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Fort McMurray Bridge over the Athabasca River | by Gord McKenna
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Fort McMurray Bridge over the Athabasca River

Fort McMurray is a community within the Regional Municipality of Wood Buffalo, Alberta. It was a city between 1980 and April 1, 1995, when it was merged with Improvement District No. 18, creating the municipality of Wood Buffalo. Fort McMurray remains a designation used by Canada Post for mail delivery in this area.

 

History

 

View of the Clearwater River valley from Highway 63Before the arrival of Newfoundlanders in the late 18th Century, the Cree were the dominant First Nations people in the Fort McMurray area. The oil sands were known to the locals and the surface deposits were actually used to waterproof their canoes. In 1778, the first of the European explorers, Peter Pond, came to the region in search of furs as the European demand for this commodity at the time was strong. Peter Pond explored the region further south along the Athabasca River and the Clearwater River, but chose to set up a trading post much farther north by the Athabasca River near Lake Athabasca. However, his post closed in 1788 in favour of Fort Chipewyan, now the oldest continuous settlement in Alberta.[4]

 

In 1790, the explorer Alexander MacKenzie made the first recorded description of the oil sands. By that time, trading between the explorers and the Cree was already occurring at the confluence of the Clearwater and Athabasca Rivers. The Hudson's Bay Company and the North West Company were in fierce competition in this region. Fort McMurray was established there as a Hudson's Bay Company post by 1870, and continued to operate as a transportation stopover in the decades afterwards.

 

The community has played a significant role in the history of the petroleum industry in Canada. Oil exploration is known to have occurred as early as the early 20th Century, but Fort McMurray's population remained very small, no more than a few hundred people. By 1921 there was serious interest in developing a refining plant to separate the oil from the sands. Alcan Oil Company was the first outfit to begin bulk tests at Fort McMurray. The nearby community of Waterways was established to provide a terminus for waterborne transportation, until 1925, when the Alberta and Great Waterways Railway reached there.

 

Abasands Oil was the first company to successfully extract oil from the oil sands through hot water extraction by the 1930s, but production was very low. Fort McMurray gradually grew to over 1,100 bpd by World War II, and Fort McMurray was set up by the US and Canadian forces as staging ground for the Canol project.

 

Fort McMurray and Waterways amalgamated as the village of McMurray (the "Fort" was dropped until 1962, when it was restored to reflect its heritage) by 1947, and became a town a year later. Fort McMurray was granted the status of new town so it could get more provincial funding. By 1966, the town's population was over 2,000.

 

In 1967, the Great Canadian Oil Sands (now Suncor) plant opened and Fort McMurray's growth took off afterwards. More oil sands plants were opened up, especially after 1973 and 1979, when serious political tensions and conflicts in the Middle East triggered oil price spikes. The population of the town reached 6,743 by 1971 and climbed swiftly to 30,772 by 1981, a year after its incorporation as a city.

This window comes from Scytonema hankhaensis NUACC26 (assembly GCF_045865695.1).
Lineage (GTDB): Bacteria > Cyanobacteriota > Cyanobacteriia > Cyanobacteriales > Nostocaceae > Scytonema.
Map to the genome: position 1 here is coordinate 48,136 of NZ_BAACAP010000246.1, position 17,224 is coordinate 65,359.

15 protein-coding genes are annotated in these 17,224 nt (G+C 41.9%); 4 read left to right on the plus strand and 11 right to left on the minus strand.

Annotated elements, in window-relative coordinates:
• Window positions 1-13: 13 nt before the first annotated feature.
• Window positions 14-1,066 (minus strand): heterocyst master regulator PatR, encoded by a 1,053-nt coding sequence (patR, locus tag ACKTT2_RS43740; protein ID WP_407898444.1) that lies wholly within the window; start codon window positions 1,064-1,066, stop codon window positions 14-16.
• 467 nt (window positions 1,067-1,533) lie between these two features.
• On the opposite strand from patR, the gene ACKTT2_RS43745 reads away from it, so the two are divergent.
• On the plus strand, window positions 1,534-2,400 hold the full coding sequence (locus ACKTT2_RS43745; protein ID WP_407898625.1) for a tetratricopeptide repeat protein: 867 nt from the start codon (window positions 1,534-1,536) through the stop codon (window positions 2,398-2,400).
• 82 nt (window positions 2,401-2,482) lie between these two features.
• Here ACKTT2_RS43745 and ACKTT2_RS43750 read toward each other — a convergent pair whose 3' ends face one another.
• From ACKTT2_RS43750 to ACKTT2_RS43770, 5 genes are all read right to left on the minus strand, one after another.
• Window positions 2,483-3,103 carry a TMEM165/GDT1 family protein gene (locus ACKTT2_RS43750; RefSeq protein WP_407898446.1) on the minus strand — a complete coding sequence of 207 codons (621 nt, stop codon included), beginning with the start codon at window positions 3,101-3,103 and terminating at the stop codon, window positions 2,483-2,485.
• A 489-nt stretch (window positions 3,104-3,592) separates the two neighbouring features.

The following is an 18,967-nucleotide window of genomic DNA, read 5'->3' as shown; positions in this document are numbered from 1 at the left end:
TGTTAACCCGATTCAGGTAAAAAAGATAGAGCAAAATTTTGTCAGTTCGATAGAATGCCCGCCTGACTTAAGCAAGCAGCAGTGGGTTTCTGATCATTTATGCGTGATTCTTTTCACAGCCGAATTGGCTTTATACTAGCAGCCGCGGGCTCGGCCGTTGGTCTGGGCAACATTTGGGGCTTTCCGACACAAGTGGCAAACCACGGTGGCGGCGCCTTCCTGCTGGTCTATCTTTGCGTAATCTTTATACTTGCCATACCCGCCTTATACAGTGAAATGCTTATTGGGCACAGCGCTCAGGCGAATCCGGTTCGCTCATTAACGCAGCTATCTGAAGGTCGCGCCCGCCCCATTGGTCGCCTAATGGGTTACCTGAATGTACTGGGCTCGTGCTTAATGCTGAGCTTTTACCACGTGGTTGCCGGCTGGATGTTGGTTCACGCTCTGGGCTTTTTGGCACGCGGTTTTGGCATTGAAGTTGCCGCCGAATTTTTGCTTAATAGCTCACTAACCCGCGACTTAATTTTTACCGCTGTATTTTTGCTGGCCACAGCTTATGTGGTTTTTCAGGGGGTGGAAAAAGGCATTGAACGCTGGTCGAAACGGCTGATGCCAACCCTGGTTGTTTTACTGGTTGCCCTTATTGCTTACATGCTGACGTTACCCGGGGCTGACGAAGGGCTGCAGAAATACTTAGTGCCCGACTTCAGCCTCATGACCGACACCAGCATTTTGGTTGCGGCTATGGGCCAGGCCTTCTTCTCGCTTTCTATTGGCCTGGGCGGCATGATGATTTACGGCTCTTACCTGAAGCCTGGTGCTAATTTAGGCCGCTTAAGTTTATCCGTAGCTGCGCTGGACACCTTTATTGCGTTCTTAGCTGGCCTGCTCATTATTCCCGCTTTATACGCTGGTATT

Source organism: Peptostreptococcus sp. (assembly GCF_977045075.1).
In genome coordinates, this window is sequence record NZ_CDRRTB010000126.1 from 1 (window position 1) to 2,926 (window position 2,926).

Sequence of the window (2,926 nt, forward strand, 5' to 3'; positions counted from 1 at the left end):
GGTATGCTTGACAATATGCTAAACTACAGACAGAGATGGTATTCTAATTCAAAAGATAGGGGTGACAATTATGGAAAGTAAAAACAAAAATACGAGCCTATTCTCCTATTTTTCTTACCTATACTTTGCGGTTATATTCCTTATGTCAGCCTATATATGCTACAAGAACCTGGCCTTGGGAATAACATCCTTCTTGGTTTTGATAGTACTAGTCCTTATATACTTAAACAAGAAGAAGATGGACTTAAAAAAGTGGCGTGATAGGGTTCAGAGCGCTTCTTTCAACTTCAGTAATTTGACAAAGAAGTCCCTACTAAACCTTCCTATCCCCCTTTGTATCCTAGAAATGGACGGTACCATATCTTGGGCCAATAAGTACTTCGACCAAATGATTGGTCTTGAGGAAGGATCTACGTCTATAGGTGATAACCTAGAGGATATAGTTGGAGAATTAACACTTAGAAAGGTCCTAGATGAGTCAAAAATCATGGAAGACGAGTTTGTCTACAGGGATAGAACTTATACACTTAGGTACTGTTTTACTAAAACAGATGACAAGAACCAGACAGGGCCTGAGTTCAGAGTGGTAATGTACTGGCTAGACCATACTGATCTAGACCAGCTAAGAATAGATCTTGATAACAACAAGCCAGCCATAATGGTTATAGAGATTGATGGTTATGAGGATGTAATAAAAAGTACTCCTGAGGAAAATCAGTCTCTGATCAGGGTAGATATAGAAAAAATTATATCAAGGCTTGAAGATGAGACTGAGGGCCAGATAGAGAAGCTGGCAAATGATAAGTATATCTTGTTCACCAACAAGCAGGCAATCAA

The city continued to grow for a few years even after the oil bust caused by the collapse in world oil prices and the National Energy Program, which was scrapped after the Progressive Conservative Party formed the Government of Canada in 1984. The population peaked at almost 37,000, just before it declined to under 34,000 by 1987. Low oil prices since the oil price collapse in 1986 slowed the oil sands production greatly, as oil extraction from the oilsands is a very expensive process and lower world prices made this uneconomical. However, the oil price increases since 2003 have made oil extraction profitable again.

 

On April 1, 1995, the City of Fort McMurray and Improvement District No. 143, a portion of the former I.D. 18, were amalgamated to form the Regional Municipality of Wood Buffalo.[5] Since then, Fort McMurray lost its status as an incorporated city, and is referred to as an urban service area. The entire regional municipality is under a single government, although Fort McMurray is the seat of this government. By 2006, the population of Fort McMurray reached 64,441.

   

Fort McMurray is considered the heart of one of Alberta's (and Canada's) major hubs of oil production, located near the Athabasca Oil Sands. Besides the oil sands, the economy also relies on natural gas and oil pipelines, forestry and tourism. The two largest oil sand mining companies are Syncrude and Suncor Energy.

 

Fort McMurray's growth is characteristic of a boomtown.[9]" Housing prices and rents are far higher in Fort McMurray than one would expect in such a remote area. In 2006, Fort McMurray had the highest prices in Alberta.[10] The Albertan government has promised to release more Crown land for residential construction, particularly in Timberlea on the north side.

  

From Wikipedia

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Taken on November 6, 2009